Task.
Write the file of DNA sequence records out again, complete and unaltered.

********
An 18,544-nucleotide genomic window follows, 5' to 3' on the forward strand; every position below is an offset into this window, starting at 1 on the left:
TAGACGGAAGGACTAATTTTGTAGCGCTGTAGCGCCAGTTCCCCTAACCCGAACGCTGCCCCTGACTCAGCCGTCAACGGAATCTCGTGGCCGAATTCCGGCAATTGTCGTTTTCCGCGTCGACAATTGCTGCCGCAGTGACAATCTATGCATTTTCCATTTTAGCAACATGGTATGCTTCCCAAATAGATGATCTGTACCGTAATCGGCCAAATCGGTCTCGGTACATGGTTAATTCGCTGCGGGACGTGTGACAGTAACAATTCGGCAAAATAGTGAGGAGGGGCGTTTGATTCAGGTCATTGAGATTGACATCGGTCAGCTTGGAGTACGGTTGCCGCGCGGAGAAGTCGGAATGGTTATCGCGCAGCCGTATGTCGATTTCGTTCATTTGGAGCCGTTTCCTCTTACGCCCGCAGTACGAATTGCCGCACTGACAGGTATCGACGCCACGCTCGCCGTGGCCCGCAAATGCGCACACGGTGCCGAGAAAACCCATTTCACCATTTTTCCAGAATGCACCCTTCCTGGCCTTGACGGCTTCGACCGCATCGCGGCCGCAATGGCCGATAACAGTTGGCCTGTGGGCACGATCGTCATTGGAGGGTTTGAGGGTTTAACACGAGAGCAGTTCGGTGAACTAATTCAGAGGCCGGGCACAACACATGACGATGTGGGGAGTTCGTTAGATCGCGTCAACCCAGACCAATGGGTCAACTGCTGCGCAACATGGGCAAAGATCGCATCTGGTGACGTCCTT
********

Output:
An 18,544-nucleotide genomic window follows, 5' to 3' on the forward strand; every position below is an offset into this window, starting at 1 on the left:
TAGACGGAAGGACTAATTTTGTAGCGCTGTAGCGCCAGTTCCCCTAACCCGAACGCTGCCCCTGACTCAGCCGTCAACGGAATCTCGTGGCCGAATTCCGGCAATTGTCGTTTTCCGCGTCGACAATTGCTGCCGCAGTGACAATCTATGCATTTTCCATTTTAGCAACATGGTATGCTTCCCAAATAGATGATCTGTACCGTAATCGGCCAAATCGGTCTCGGTACATGGTTAATTCGCTGCGGGACGTGTGACAGTAACAATTCGGCAAAATAGTGAGGAGGGGCGTTTGATTCAGGTCATTGAGATTGACATCGGTCAGCTTGGAGTACGGTTGCCGCGCGGAGAAGTCGGAATGGTTATCGCGCAGCCGTATGTCGATTTCGTTCATTTGGAGCCGTTTCCTCTTACGCCCGCAGTACGAATTGCCGCACTGACAGGTATCGACGCCACGCTCGCCGTGGCCCGCAAATGCGCACACGGTGCCGAGAAAACCCATTTCACCATTTTTCCAGAATGCACCCTTCCTGGCCTTGACGGCTTCGACCGCATCGCGGCCGCAATGGCCGATAACAGTTGGCCTGTGGGCACGATCGTCATTGGAGGGTTTGAGGGTTTAACACGAGAGCAGTTCGGTGAACTAATTCAGAGGCCGGGCACAACACATGACGATGTGGGGAGTTCGTTAGATCGCGTCAACCCAGACCAATGGGTCAACTGCTGCGCAACATGGGCAAAGATCGCATCTGGTGACGTCCTT